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Interview with Vote Bangladesh

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In our country there are a lot of problems pertaining to elections our democratic process is not that effective there is a lack of transparency and accountability and in many cases the wrong kind of people get voted to power Our political system is somewhat tainted We have been worried about these issues for a long time now So we thought that we as responsible citizens should take some initiative and do something about this So what we did was in 2003 when we had the local Union Parishad elections We realized that the problem was that there was a dearth of good, worthy candidates and even if there were honest, worthy candidates, they were not getting voted into power as people did not know about them people cast their votes for candidates for various reasons - being lured by money, brow-beaten by political muscle for various such reasons, honest, worthy candidates were not being able to get elected. So we thought, let us start off at the grassroots level and see if we can do something so that honest, deserving candidates can get elected In 2003, before the Union Parishad elections, we went to the villages and asked the people: The Union Parishad elections are coming, do you feel these are important elections? They said, "of course!" Then we asked them, "What kind of candidates would you like to see fielded? What kind of representatives would you like to have?" Based on these conversations, we prepared a questionnaire and with the help of our volunteers in 55 of the unions (we are a totally volunteer- based organisation) we prepared candidate profiles and put them up as posters in various places within the unions/ areas. Not only that, they got the candidates to meet the voters face to face Voters asked them questions, the candidates answered them and at the same time candidates explained to voters why they should be elected and this led to a buzz. At the village/ union level, since everybody knows everybody else, people became more aware of about the histories of the candidates that this candidate has given a bribe, this candidate has not furnished correct information, this candidate has given confusing information and this kind of buzz helped create a greater awareness amongst the voters about tthese candidates and this generated a good response from amongst the voters and the voters became more aware. making voters more aware and informed, engaging them, creating a buzz among them - in village tea stalls, places where villagers congregate in those places this initiative of ours led to a lot of active discussions and debates and though this a kind of public consensus or opinion was formed with respect to the various candidates and we saw a reflection of this in the election results. In the 55 places where we did this activity, we saw that relatively better people were elected to office. Thus it played an important role in creating a new kind of political culture. after this we conducted a survey in these 55 unions and found that a significant number of voters had changed their voting preferences on the basis of this information - and this is important - if even 2% or 3% voters change their voting preferences, it can turn the outcome of an election upside down. We are very encouraged and motivated by this and we felt really proud that we made a difference. This was something pathbreaking...now it has become institutionalised. Institutionalised in the sense that it has become compulsory to divulge this information. But without our activism this information will not reach the people and the information will not be helpful in informing and empowering the citizens. and most importantly, though it is true that the Election Commission is collecting this information and putting it up on the website These affidavits are not meaningful to the ordinary citizen If you put up the data of all candidates but as a voter if you cannot see a comparative picture or analysis of the data of all candidates of your constituency in front of you, at a glance then it will not really empower you in any way. The VoteBD site has a module, a dynamic module where all these candidate profiles are being entered and a comparative statement is being generated this is being made possible due to the Vote BD module and by seeing this comparative picture on the website, a voter can very easily identify that out of the, say, 5 candidates contesting from my constituency, which one is better So we present the information in this simple manner. Quite a bit of research is done by us here which other organisations, print and other media or even the Election Commission is not doing. On VoteBD you will find an archive about corruption in politics Here we collate corruption-related news daily from various daily newspapers and store them in this section. so that anyone can access this information easily from our site and get a holistic picture other than this we have a forum - Shujan forum at shujan.org/forum where people can also give their comments they can give us feedback through our feedback form In 2007 what we did was we took the voter list that the Election Commission had prepared in 2000, and published the database on our website after converting it and making it suitable for the web format in this way we made available the list of 7.5 crores (about 75 million) of voters. The objective of doing that was to show that the voter list can be made accessible through the web and by doing so, the voter list can be made both transparent and controversy-free at the time, the voter list was mired in controversies. It wasn't error-free. Even after 3-4 iterations, people got excluded from the list. It was not regularly updated. So we felt that in keeping with the times we need to make it available on the web so that it is more accessible so we did that through VoteBd by makeing the voter list available to the public. I want to add here that because of this initiative, some major electoral steps were taken. For the first time in Bangladesh, voter ID cards with photographs were introduced and a permanent voter list database was created. In the past, a new voter list used to be created before every election and it led to a lot of problems and a lot of controversies. For the first time we have dared to solve the problem and we showed the path - Shujan showed the path. Our civic role is that through activism we work...we address both demand side as well as supply side. we create demand for reforms. We create demands for transparency. We create demands for accountability. We create demand for clean elections we create demand for effective leaders. At the same time we also provide supply of ideas, show the path like in the case of the voter-list or in the area of information disclosure. In our country many important steps have been taken under the last care-taker government and we generated those ideas Not only that, we drafted the law and gave that draft to the Election Commission and they accepted most of our ideas because we generated the citizens' demand for it. So not only we generated ideas but also generated citizens' demand for it a large-scale public awareness was created due to these initiatives of ours. We played a significant role. Now we want to play a significant role towards democratic consolidation. An effective, democratic citizen, obviously this is the vision - encompassing fair elections the combing of various institutions, the combing of the electoral process, transparent governance, people's participation decentralization, a whole host of areas and one of the most important aspects of our work is citizens' awareness creation and activism.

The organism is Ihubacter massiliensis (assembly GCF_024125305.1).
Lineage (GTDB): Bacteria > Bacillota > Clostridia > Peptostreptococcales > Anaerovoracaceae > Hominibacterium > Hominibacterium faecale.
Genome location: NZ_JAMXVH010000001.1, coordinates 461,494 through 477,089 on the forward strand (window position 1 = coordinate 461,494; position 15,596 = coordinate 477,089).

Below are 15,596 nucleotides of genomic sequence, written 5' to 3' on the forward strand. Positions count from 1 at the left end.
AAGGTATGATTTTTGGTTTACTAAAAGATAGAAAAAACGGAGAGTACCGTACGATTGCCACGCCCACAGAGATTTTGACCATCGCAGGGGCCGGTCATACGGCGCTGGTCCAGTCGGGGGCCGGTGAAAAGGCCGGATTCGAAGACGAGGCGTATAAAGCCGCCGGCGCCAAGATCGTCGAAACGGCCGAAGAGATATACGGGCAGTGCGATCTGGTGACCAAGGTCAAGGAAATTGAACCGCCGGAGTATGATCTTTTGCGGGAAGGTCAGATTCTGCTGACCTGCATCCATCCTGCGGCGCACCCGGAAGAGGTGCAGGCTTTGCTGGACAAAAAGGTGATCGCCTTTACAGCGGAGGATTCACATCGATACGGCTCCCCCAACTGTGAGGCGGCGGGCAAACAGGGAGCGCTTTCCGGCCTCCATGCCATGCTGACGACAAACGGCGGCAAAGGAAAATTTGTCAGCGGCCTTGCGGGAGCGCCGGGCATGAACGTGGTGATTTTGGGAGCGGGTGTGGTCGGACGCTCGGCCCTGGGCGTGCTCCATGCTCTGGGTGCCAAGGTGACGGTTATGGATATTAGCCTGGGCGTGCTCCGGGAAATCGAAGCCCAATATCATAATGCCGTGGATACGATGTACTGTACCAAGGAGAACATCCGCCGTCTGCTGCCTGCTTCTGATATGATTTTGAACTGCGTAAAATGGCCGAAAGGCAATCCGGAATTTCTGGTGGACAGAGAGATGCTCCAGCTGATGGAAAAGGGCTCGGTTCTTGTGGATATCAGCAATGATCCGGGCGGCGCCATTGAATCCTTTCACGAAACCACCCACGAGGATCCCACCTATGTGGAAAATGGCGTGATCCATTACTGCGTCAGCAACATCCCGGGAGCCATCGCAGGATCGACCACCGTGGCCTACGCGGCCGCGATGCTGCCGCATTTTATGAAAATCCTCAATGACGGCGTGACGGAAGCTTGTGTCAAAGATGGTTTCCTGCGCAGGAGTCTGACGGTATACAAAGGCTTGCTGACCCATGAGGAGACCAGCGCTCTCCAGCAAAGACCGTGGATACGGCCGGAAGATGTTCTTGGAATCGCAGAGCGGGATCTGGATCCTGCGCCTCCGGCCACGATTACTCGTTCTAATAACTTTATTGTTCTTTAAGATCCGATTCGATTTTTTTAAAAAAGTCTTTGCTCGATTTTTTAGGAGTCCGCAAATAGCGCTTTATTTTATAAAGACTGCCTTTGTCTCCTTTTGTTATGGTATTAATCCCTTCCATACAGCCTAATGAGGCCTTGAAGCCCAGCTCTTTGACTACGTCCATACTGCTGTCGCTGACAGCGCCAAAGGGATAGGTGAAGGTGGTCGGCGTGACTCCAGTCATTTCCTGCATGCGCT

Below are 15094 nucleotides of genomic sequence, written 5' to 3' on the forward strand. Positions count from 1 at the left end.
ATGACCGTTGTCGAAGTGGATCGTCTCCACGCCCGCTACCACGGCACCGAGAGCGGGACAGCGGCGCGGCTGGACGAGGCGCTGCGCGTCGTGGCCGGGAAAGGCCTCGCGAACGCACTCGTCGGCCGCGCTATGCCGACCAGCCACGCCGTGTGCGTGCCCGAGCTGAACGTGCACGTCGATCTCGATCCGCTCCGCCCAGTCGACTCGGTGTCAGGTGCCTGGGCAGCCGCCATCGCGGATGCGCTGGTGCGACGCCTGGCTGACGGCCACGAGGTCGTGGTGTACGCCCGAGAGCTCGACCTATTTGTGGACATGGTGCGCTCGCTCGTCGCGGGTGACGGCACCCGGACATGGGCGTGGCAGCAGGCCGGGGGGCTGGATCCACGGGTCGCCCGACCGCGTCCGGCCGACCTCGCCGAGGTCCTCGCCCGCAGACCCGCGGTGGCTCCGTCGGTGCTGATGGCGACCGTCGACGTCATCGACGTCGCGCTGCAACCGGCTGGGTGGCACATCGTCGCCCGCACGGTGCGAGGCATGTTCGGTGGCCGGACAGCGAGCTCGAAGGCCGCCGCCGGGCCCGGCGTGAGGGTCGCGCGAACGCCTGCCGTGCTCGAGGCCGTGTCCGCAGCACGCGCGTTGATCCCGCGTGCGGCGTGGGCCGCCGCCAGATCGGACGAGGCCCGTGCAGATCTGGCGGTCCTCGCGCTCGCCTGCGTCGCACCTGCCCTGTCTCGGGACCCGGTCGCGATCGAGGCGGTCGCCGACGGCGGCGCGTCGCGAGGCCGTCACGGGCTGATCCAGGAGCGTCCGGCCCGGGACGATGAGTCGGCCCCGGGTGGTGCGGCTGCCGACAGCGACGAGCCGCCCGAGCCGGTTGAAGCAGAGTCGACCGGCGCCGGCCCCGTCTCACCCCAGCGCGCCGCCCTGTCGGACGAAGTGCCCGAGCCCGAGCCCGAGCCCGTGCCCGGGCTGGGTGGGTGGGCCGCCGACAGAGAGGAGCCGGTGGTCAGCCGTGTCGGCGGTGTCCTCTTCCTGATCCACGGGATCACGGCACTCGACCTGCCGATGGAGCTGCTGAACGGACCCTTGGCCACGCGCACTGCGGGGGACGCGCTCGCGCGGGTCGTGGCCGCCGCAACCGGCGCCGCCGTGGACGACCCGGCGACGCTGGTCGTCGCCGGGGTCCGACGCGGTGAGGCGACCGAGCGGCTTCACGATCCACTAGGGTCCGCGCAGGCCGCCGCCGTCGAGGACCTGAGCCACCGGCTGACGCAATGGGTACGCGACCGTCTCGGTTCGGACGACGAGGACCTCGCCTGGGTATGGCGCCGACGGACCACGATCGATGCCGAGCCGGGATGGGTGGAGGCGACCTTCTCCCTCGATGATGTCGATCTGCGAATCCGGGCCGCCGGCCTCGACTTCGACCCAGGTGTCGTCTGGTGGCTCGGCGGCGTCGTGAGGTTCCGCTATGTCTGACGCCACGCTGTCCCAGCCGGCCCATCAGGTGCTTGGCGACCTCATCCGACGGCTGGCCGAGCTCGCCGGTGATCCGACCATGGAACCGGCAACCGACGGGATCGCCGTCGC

Video Details

Duration: 10 minutes and 32 seconds
Country: United States
Language: Bengali
Views: 97
Posted by: techfortransparency on Dec 21, 2010

Aparna Ray of the Technology for Transparency Network interviews Vote Bangladesh.